Application Development


The geospatial tool GridScape was collaboratively developed by a team of 4, including myself, to address an immediate need for distribution system insights. It provides a holistic view of the service territory, transformer triage, solar insights, meter, transformer, and electric vehicle density, as well as downloadable data metrics. The development process involved requirement gathering, design, development, testing, deployment, and maintenance, and it leveraged specialized GIS tools (ArcPy,  and libraries, such as Python and R, for application development. 

Transformer Load Analysis with AWS S3 and PyKX

The AMI data was retrieved via S3 AWS using with the data being in 15-minute increments. The code for this process was primarily written by another team member, although I provided significant input into its creation and subsequent updates. The data analysis involved comparing each transformer's 15-minute load to its rated KVA. This analysis was based on underlying GIS data, which was a collaboration between myself and the GIS department. The GIS data delivery included a list of every transformer on the grid, all the customers connected to each transformer, and additional attributes per transformer, including KVA.

The analysis also involved identifying overload events based on engineering standards, with the duration of the longest overload event recorded as Longest Single Event Hours. Additionally, all hours for all overloaded events per transformer were recorded as Cumulative Overloaded Hours. The analysis further categorized transformers as critically overloaded if they exceeded 8 hours in a single event, and as medium overloaded if they were under 8 hours in a single event. Graphs were produced for each transformer, showing the KVA load, overload indicators, and real load over time.

GIS Data Management
with AWS S3 and ArcGIS

I am solely responsible for loading the resulting dataset into an ArcGIS Project, as I am the only GIS knowledgeable staff member. I update geodatabases with the information and then connect data from the GIS Data Lake (GDL), where I collaborated with the GIS department to gain access before anybody else in the company. Additionally, I enrich the data by adding details such as county and city based on GDL polygons.

When working with geodatabases in ArcGIS, there are various methods to create and manage datasets, including designing and creating an empty geodatabase, copying and modifying an existing geodatabase schema, and creating a copy of both the schema and contents from an existing geodatabase. Furthermore, the process of updating data sources and managing data loading workflows in ArcGIS involves specific tools and workflows to ensure the accuracy and integrity of the geospatial data.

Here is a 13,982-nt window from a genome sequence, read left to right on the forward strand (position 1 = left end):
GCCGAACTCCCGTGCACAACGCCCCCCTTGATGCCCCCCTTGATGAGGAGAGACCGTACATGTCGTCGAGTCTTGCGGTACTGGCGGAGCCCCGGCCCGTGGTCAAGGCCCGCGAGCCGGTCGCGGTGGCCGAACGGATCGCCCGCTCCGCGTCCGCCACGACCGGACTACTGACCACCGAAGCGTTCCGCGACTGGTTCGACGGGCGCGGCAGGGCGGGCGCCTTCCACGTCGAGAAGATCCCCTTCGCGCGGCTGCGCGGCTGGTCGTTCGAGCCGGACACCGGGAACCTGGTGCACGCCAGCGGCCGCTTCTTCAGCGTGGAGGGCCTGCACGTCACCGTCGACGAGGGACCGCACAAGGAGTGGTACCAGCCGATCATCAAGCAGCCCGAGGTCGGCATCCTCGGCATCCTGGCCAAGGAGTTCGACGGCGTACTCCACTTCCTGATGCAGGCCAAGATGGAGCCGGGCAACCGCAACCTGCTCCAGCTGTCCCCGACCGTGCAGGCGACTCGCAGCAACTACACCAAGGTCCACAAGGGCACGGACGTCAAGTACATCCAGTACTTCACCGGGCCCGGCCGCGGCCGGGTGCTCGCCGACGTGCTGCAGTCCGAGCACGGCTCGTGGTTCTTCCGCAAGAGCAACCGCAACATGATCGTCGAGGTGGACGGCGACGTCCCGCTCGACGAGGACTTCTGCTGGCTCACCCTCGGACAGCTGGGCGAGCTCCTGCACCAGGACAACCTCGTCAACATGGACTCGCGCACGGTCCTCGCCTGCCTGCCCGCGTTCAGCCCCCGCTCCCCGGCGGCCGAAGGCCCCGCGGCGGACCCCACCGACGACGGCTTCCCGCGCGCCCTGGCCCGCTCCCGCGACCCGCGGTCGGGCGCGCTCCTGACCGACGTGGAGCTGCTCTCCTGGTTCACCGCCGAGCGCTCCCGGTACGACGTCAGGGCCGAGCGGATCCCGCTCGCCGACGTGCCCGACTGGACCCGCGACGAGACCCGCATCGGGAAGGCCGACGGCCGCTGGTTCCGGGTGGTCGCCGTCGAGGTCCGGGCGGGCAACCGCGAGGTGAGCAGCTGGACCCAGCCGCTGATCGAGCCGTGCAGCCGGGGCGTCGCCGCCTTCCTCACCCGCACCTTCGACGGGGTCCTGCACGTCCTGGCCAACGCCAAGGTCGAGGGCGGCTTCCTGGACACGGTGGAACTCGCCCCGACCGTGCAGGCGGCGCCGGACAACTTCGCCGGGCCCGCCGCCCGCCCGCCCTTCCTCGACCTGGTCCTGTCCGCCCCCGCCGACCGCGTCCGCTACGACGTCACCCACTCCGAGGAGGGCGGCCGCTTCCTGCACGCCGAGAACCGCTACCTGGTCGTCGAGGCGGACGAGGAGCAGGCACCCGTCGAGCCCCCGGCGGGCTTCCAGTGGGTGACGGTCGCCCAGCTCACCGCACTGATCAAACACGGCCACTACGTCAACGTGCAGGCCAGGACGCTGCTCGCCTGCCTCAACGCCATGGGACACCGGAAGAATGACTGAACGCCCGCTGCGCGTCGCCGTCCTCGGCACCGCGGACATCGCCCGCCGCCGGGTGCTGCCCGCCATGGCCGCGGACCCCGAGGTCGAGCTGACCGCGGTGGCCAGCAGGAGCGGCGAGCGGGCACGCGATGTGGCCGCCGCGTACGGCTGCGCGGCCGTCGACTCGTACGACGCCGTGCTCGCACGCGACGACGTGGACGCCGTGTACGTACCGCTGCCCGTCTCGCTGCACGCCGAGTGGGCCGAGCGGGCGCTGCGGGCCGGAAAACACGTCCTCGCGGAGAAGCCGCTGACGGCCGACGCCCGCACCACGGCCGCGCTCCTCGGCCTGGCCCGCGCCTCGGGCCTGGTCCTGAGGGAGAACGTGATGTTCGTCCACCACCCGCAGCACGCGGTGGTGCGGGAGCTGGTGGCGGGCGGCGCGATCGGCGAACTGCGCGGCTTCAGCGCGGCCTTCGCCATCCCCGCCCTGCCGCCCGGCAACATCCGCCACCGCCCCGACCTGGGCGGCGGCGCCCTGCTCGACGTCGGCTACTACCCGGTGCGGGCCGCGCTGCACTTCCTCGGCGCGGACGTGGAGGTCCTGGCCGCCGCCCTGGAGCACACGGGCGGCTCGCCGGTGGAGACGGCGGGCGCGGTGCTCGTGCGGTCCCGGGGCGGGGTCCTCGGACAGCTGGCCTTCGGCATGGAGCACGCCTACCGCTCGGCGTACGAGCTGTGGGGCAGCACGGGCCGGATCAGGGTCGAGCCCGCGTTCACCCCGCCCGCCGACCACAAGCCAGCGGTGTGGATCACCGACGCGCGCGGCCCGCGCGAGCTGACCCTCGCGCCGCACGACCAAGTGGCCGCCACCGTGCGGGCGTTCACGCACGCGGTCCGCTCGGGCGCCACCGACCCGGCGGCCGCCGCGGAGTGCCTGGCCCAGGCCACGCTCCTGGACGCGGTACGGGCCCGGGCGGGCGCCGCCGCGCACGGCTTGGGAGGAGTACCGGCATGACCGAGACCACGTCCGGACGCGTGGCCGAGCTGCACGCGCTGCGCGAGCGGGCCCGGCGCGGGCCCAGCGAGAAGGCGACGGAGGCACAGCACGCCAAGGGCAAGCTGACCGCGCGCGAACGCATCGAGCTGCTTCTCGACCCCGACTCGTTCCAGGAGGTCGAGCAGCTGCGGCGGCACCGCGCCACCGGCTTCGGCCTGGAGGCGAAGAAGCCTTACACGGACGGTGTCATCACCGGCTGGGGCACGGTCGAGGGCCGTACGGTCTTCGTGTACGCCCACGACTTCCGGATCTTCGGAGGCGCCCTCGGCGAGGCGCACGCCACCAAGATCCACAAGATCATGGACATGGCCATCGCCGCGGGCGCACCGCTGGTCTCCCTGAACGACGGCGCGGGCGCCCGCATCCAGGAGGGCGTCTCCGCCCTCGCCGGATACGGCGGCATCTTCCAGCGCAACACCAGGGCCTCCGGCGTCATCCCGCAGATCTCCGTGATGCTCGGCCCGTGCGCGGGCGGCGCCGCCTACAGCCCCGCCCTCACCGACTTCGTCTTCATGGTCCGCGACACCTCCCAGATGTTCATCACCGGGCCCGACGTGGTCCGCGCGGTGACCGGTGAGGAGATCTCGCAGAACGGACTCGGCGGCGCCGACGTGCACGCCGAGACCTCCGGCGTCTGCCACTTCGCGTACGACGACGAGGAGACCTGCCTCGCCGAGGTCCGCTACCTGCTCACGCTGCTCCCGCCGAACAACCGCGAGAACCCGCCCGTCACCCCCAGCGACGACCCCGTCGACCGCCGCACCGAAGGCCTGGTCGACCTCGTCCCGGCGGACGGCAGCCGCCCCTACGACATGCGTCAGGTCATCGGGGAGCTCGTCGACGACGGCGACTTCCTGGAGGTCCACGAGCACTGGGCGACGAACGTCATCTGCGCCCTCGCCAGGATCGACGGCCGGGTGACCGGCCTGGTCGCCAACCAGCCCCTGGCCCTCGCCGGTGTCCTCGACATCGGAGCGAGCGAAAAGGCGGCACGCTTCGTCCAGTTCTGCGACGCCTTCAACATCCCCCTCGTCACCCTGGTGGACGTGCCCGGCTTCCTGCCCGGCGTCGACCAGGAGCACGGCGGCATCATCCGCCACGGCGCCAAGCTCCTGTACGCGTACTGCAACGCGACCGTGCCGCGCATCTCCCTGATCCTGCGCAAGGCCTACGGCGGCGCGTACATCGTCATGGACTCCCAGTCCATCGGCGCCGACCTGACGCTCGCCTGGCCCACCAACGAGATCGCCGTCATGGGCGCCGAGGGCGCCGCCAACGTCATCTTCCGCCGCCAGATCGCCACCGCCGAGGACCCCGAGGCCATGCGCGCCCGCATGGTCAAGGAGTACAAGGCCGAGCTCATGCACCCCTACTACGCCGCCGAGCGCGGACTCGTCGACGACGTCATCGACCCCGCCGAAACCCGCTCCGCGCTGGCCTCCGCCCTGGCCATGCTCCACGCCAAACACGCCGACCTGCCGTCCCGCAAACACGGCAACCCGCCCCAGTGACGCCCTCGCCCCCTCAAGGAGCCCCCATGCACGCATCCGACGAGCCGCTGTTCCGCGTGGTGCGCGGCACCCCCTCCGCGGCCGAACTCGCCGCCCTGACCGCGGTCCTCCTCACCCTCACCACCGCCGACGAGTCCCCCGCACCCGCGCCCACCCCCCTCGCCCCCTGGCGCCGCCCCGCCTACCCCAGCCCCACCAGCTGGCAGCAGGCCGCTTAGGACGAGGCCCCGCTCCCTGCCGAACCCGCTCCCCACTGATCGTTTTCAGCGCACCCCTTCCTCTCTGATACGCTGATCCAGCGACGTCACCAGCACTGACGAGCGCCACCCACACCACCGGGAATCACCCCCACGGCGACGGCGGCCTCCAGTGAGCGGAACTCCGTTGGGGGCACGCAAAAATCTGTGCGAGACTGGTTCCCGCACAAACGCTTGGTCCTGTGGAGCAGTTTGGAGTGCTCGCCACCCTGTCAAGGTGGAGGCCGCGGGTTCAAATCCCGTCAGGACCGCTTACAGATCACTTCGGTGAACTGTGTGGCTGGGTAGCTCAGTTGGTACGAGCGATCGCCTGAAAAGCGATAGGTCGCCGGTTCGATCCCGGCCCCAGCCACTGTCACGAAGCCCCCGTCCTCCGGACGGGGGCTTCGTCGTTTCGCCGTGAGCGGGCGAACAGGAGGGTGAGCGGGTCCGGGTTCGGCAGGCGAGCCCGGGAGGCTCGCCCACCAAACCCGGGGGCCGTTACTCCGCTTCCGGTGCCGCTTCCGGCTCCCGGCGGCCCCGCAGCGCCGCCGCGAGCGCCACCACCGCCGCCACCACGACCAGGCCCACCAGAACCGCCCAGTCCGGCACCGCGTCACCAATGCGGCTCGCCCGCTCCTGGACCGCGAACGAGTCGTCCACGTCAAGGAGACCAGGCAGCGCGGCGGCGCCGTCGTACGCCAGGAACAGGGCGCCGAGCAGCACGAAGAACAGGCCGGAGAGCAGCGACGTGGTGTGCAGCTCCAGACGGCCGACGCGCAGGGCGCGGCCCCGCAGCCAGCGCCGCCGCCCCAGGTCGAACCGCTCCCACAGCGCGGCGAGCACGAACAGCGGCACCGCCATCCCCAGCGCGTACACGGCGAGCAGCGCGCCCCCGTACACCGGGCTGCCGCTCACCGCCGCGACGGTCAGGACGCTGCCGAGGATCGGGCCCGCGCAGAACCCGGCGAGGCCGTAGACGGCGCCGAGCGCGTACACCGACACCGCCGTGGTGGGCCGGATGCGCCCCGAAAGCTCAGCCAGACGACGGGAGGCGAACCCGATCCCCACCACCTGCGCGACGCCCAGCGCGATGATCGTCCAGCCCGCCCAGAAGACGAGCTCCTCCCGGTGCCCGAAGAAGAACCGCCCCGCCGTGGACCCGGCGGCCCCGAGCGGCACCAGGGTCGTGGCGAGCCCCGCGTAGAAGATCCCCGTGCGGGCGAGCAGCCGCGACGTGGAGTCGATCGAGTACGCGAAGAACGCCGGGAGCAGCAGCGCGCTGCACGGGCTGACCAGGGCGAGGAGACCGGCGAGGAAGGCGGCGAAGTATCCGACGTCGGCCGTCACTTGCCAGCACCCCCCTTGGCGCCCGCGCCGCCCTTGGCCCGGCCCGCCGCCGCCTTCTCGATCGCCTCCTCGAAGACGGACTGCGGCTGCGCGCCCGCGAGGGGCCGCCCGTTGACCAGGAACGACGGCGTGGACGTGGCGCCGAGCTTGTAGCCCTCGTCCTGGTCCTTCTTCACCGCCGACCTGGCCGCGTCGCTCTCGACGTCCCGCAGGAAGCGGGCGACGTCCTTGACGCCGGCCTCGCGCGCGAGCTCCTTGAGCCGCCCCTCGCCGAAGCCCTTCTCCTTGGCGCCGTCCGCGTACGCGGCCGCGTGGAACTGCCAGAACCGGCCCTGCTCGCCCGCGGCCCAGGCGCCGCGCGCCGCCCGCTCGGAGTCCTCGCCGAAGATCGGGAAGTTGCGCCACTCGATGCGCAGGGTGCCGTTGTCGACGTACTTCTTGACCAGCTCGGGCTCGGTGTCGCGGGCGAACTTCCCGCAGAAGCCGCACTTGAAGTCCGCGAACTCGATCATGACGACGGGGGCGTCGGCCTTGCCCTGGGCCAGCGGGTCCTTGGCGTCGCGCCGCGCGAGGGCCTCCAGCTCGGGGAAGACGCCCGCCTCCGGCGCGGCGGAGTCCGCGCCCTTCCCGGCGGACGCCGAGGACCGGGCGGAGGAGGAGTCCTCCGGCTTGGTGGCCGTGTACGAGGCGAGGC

Cloud-Based GIS Visualization
with ESRI REST Services

The data is published to cloud ESRI REST services and visualized in a map, with several layers added. The map prominently displays the counts of critical to medium overloaded transformers and their locations. Additional layers include the percentage of AMI coverage per transformer, transformers with solar customers, and additional field attributes from the GIS Data Lake. Moreover, polygon choropleth layers show current active meters, and transformer counts gradiently colored by zip. Another layer shows year-over-year changes in EV registrations, which was calculated in another project (EV Engineering Insights Dashboard) and added to provide insights into the overloaded issues. Each layer in the map is configured with a popup showing, per transformer, customer counts, total solar capacity (for those with solar), EV participants, Xcel Company code, as well as a specially designed link to the related overload graph.

When working with ESRI REST services and creating map visualizations, it's essential to ensure that the data layers are well-organized and provide meaningful insights for the intended audience. Additionally, configuring popups with relevant information enhances the usability of the map for data exploration and analysis.

Real-Time Visualization
of Transformer Overloads

The described process involves visualizing the location and status of overloaded transformers in an app, along with various layers of additional information. The app displays the counts of all overloaded transformers, sorted in descending order of the highest number of events, longest hours for a single event, and maximum cumulative hours from multiple events. This visualization serves as a feedback loop, as engineers use the product to investigate the reasons for transformer overloading. Reasons for overloading may include incorrect GIS data, transformer size discrepancies, or connectivity issues, which are then corrected via requests to GIS. The process also involves comparing the updated data with the GIS Data Lake and running the selected transformers through the kx pull process to obtain updated information.